Alfvén waves, transverse incompressible magnetic oscillations, have been proposed as a possible mechanism to heat the Sun's corona to millions of degrees by transporting convective energy from the photosphere into the diffuse corona. We report the detection of Alfvén waves in intensity, line-of-sight velocity, and linear polarization images of the solar corona taken using the FeXIII 1074.7-nanometer coronal emission line with the Coronal Multi-Channel Polarimeter (CoMP) instrument at the National Solar Observatory, New Mexico. Ubiquitous upward propagating waves were seen, with phase speeeds of 1 to 4 megameters per second and trajectories consistent with the direction of the magnetic field inferred from the linear polarization measurements. An estimate of the energy carried by the waves that we spatially resolved indicates that they are too weak to heat the solar corona; however, unresolved Alfvén waves may carry sufficient energy.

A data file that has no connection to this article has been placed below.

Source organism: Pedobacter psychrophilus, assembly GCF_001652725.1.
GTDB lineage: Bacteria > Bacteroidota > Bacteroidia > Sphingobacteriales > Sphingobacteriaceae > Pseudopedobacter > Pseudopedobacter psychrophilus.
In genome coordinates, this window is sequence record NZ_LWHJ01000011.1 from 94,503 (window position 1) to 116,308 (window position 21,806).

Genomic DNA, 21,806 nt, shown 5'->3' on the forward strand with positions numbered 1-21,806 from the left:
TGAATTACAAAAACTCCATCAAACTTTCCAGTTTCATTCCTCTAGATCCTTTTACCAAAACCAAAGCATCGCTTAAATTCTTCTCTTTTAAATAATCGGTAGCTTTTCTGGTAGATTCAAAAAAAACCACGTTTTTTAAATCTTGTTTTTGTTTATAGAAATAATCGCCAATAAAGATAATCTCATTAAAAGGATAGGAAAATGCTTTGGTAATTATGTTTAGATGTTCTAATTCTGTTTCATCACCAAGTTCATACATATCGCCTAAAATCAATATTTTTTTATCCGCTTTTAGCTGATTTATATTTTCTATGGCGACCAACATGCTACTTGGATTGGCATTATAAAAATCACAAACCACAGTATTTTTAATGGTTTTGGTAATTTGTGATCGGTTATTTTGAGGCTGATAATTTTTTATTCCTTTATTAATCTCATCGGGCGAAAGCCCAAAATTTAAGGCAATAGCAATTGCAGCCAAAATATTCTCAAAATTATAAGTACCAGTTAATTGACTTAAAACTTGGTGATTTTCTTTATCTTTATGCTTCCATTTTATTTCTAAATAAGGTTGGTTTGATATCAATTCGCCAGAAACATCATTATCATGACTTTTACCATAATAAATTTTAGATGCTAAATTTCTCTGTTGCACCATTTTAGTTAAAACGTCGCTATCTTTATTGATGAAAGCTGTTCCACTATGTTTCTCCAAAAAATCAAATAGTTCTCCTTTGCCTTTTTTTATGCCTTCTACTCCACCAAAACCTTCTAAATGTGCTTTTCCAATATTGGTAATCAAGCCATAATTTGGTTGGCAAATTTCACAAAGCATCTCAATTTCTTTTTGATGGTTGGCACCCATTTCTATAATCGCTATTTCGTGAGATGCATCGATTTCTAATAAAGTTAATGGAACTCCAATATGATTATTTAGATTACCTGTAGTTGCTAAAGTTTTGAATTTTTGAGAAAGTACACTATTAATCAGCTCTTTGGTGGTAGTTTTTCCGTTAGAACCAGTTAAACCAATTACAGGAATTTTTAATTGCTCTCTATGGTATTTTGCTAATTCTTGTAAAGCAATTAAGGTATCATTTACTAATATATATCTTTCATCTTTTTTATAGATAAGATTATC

The reference is S. Tomczyk et al. (2007), Science 317, 1192.
There is substantial in situ evidence, of which Tomczyk et al. appear to be unaware (their paper does not cite any of the magnetospheric literature), that Alfvén waves contribute to heating of ionospheric plasma in the auroral acceleration region (see, e.g., G. Paschmann et al. (2002), Space Science Reviews 103, 1.